Eurystheus bids Hercules fetch the Golden apples from the Garden of the Hesperides where the most choice of fruits flourished under the influence and blessings of the Gods. The Tree was a wedding gift of the Goddess Gaia to Hera. It was in the care of the Hesperides, the daughters of Atlas, but as they could not resist the temptation to pluck and eat its fruits, the serpent Ladon was placed at the foot of the tree to guard it.
Hercules enquires of Nereus, the Sea God, the way to the Garden. He directs him to Prometheus on Mount Caucasus, where the hero learns the path and at the same time releases Prometheus.
After a number of adventures Hercules reached Atlas, the giant who supported the heavens on his shoulders, and sent him to fetch three Golden apples while Hercules held up the heavens in his absence.
Atlas returned with the apples and proposed that he himself should convey them to Eurystheus.
Hercules, however, contrived by a stratagem to transfer the heavens again to Atlas and secure the apples, which he carried to Eurystheus, who presented them to Hercules.
The hero made an offering of them to Pallas Athene, who, in turn, restored them to their normal and proper place, because they could not be preserved elsewhere.
The Golden Apples are symbols of the world: they denote the pure uncorruptible ideas or subjective types of which the cosmos is a visible expression.
Gaia is the Goddess of the Spiritual Earth, the archetype of the precipitated Earth which is brought into existence by the union of Zeus and Hera, the creative Progenitor and Progenitrix; hence the Tree of the Golden Apples is appropriately presented to them by Gaia.
The Hesperides, or the Seven Nymphs of the Western Regions, are symbols of the sevenfold vital essences which are behind all the processes of Nature.
The Hesperian Garden, with its Tree and the Serpent Ladon, is analogous to the Garden of Eden with its Tree of Knowledge and Serpent.
Atlas denotes the principle which differentiates or divides the terrestrial world from the Celestial sphere. His power to support the heavens signifies the capacity of the Soul ultimately to comprehend within its consciousness the abstract principles or subjective paradigms of all that is made manifest in the mundane world of Actuality.
The Hesperides, as the daughters of Atlas, are the products of the Soul’s inherent self-vital nature, when established like Atlas, in its stable hyparxis or summit.
Nereus, the Ancient Sea God, is an aspect of Poseidon, or Neptune, the Presiding Deity of the perpetual Sea of Generation, in which the Soul, while engaged in its 12 Labours, is immersed and subject to the limitations of Time.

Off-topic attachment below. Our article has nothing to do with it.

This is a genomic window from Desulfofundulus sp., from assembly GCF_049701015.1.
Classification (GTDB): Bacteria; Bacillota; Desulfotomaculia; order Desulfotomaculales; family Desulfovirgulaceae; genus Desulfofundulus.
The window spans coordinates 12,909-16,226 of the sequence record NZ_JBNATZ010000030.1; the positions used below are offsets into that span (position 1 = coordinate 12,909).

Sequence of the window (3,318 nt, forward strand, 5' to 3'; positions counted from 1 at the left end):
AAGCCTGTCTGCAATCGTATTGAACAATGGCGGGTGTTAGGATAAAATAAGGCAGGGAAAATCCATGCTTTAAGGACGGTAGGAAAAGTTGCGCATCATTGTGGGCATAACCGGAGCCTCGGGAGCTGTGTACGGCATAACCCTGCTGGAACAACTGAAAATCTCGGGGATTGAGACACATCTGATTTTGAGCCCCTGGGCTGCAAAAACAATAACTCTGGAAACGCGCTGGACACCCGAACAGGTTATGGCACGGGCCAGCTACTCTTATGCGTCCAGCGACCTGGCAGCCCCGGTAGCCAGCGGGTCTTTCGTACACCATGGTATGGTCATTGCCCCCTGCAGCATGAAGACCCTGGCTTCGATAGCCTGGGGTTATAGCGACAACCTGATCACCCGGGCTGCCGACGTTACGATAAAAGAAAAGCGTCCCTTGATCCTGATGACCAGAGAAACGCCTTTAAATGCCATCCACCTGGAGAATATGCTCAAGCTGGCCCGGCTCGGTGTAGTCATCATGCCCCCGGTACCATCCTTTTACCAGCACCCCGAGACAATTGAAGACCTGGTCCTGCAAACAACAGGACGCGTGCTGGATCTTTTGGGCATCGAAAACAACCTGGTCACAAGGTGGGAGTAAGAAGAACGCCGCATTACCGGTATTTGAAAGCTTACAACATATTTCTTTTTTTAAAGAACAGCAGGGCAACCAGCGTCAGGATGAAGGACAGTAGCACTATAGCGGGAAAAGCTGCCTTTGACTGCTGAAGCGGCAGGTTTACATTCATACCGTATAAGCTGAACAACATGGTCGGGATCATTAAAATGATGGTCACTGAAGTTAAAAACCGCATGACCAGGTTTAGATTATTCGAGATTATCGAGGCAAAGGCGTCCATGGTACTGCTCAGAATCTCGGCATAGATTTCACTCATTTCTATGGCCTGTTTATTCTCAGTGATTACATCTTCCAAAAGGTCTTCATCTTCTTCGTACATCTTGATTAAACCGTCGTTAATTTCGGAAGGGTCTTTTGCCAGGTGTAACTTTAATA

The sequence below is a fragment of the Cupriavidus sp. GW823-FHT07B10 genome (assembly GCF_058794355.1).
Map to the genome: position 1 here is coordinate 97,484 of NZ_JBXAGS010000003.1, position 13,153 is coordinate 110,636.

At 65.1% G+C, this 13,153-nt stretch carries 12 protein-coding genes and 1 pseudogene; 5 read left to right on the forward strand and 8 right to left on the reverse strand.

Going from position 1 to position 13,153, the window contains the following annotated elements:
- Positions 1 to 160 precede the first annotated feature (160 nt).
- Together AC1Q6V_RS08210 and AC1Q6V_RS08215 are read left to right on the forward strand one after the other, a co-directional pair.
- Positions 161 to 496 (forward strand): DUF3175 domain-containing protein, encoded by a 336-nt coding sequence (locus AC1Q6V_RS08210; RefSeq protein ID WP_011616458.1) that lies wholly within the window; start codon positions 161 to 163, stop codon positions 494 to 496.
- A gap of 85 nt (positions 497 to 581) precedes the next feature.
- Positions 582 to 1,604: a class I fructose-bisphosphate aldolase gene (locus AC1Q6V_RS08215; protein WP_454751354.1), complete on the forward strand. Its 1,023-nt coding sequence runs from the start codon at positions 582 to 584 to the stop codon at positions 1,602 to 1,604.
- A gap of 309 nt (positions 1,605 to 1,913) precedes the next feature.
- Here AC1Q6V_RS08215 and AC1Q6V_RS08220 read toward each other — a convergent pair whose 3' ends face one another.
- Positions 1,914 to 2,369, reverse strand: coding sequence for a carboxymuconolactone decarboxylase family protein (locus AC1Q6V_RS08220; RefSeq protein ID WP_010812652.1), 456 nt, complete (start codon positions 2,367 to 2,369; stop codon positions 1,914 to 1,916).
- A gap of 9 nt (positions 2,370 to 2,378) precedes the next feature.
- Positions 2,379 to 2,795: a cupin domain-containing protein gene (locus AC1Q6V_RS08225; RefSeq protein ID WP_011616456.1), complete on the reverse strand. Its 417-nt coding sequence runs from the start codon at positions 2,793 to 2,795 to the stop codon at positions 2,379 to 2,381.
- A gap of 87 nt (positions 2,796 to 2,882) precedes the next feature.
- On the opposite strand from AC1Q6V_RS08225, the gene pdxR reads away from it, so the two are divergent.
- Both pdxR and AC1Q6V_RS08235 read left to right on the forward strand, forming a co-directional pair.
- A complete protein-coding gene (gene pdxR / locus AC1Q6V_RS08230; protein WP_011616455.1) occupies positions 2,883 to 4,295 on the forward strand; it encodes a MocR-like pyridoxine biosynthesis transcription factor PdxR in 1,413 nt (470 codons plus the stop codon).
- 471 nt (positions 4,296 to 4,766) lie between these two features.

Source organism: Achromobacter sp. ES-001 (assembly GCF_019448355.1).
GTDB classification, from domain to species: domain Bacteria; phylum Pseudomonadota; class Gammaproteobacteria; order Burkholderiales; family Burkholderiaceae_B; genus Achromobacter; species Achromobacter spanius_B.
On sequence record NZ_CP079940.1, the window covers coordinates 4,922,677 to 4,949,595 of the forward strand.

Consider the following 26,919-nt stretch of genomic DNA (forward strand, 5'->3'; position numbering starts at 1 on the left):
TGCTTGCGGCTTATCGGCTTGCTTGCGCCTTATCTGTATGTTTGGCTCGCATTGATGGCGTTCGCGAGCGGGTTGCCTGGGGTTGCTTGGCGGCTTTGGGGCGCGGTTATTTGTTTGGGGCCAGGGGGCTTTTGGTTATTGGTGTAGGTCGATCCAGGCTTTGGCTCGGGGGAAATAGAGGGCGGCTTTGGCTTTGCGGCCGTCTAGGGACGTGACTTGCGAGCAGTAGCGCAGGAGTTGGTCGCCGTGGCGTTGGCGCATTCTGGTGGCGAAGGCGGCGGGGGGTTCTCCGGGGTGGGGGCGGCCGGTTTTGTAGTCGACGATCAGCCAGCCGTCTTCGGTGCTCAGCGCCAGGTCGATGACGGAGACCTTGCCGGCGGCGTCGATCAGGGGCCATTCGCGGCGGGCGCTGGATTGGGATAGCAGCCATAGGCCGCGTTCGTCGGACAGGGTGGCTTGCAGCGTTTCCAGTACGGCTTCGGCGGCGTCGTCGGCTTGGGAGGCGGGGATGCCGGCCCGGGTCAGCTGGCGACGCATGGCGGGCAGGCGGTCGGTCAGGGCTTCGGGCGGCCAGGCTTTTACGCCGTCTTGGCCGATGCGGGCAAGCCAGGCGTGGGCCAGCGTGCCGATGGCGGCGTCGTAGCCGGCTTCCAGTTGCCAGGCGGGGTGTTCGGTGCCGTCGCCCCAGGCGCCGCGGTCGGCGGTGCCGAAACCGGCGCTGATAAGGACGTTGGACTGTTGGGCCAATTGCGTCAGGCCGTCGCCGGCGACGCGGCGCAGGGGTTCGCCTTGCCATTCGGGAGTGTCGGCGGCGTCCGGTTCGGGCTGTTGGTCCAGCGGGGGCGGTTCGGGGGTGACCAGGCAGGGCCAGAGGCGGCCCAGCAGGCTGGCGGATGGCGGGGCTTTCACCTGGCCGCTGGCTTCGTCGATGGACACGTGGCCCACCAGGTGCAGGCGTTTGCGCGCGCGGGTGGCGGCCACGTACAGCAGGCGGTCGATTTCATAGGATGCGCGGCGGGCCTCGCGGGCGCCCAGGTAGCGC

Pisces, “The Fishes”, the Zodiacal Sign of Reproduction and Perpetuation, is connected with this labour.
Some undesirable aspects of Pisces are such tendencies as the indefinite, timid, illogical, credulous, the mediumistic, listless, over-pliant, and the lack of self-esteem. But the pure influences of this sign are obedience, meditativeness, intuition, receptivity, gentleness, recollection, inspiration, humility, trustfulness, and self-sacrifice.
This, the last of the Twelve Labours, the accomplishment of which gives the Soul transcendency over the mundane world of Time and space, may be defined as that of gaining a full realization of the significance of all experiences derived from the Soul’s operations in the twelve mundane fields of activity, and, through this realization, the attainment of the ability to perpetuate the fruits of all these labours.
In performing this labour, Hercules, or the heroic soul, first manifests his transcendency over the fluctuating conditions of Time (Ancient Nereus) in the Sea of Generation. This enables him to find and liberate Prometheus, who here denotes the eternal providential energy imprisoned by human inordinations, which has been perverted and is symbolically chained to the Rock of Matter (Caucasus).
The Divine Forethought of Providence (Prometheus) has waited patiently for the Soul to return from the abodes of darkness and now directs Hercules to the Western Haven (Hesperia) where the fruits of all labours are to be realized.
These fruits, however, contain the seeds of reproduction and perpetuation, for the Golden Apples are the Cosmic Formative Types; therefore, the hero-soul, when triumphant over the mundane world, must not partake of the Apples, but must preserve them whole and renounce or consecrate them to the keeping of divine Wisdom (Pallas).
All reproductive processes depend upon sacrifice: hence the Soul must renounce the fruits of its labours in order to perpetuate them and thus progress onwards to higher spheres of consciousness and activity.
Thus it is that Hercules completes the twelve arduous labours given to him by Eurystheus – his inner Monitor – and by sacrificing the fruits thereof triumphs over the world in the Western or Hesperian Regions, signifying by this, as Thomas Taylor affirms, “That having vanquished a dark and earthly life, he henceforth lives in Day – that is, in Truth and Light”.